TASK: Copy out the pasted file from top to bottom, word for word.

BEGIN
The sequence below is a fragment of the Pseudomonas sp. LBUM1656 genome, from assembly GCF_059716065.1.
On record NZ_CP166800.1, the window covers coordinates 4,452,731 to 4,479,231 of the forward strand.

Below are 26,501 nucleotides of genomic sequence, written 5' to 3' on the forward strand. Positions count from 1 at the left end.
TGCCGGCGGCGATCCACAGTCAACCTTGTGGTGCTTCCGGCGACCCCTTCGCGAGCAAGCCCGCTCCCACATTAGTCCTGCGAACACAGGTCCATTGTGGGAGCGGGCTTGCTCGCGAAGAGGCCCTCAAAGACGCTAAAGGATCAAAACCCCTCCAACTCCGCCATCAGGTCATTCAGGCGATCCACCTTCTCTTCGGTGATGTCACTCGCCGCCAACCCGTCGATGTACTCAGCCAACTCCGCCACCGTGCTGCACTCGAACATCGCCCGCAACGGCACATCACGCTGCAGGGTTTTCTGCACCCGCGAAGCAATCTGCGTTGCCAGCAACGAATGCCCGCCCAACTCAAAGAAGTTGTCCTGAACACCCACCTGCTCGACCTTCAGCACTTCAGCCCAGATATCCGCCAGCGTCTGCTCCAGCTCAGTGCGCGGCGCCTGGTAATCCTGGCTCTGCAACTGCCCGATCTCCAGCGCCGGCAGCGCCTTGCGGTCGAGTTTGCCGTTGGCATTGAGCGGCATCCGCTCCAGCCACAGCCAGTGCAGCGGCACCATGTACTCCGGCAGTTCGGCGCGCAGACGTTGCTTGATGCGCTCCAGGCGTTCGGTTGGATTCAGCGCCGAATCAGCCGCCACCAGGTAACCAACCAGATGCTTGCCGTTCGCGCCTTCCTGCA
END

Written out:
The sequence below is a fragment of the Pseudomonas sp. LBUM1656 genome, from assembly GCF_059716065.1.
On record NZ_CP166800.1, the window covers coordinates 4,452,731 to 4,479,231 of the forward strand.

Below are 26,501 nucleotides of genomic sequence, written 5' to 3' on the forward strand. Positions count from 1 at the left end.
TGCCGGCGGCGATCCACAGTCAACCTTGTGGTGCTTCCGGCGACCCCTTCGCGAGCAAGCCCGCTCCCACATTAGTCCTGCGAACACAGGTCCATTGTGGGAGCGGGCTTGCTCGCGAAGAGGCCCTCAAAGACGCTAAAGGATCAAAACCCCTCCAACTCCGCCATCAGGTCATTCAGGCGATCCACCTTCTCTTCGGTGATGTCACTCGCCGCCAACCCGTCGATGTACTCAGCCAACTCCGCCACCGTGCTGCACTCGAACATCGCCCGCAACGGCACATCACGCTGCAGGGTTTTCTGCACCCGCGAAGCAATCTGCGTTGCCAGCAACGAATGCCCGCCCAACTCAAAGAAGTTGTCCTGAACACCCACCTGCTCGACCTTCAGCACTTCAGCCCAGATATCCGCCAGCGTCTGCTCCAGCTCAGTGCGCGGCGCCTGGTAATCCTGGCTCTGCAACTGCCCGATCTCCAGCGCCGGCAGCGCCTTGCGGTCGAGTTTGCCGTTGGCATTGAGCGGCATCCGCTCCAGCCACAGCCAGTGCAGCGGCACCATGTACTCCGGCAGTTCGGCGCGCAGACGTTGCTTGATGCGCTCCAGGCGTTCGGTTGGATTCAGCGCCGAATCAGCCGCCACCAGGTAACCAACCAGATGCTTGCCGTTCGCGCCTTCCTGCA